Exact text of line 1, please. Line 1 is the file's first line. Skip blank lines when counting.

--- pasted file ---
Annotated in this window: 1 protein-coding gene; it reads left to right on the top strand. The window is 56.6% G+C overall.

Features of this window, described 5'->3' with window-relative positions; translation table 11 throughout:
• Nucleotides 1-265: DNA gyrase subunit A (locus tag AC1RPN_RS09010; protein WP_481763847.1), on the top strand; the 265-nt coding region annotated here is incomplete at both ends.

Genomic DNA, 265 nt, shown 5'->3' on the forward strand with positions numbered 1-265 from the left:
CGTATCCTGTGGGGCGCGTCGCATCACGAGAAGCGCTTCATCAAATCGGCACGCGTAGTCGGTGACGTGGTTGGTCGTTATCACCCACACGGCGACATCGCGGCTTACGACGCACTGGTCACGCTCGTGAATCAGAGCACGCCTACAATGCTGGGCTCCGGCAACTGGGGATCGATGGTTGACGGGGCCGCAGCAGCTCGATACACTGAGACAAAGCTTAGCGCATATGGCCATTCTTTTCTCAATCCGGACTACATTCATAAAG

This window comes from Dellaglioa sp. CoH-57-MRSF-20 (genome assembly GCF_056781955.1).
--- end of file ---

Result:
Annotated in this window: 1 protein-coding gene; it reads left to right on the top strand. The window is 56.6% G+C overall.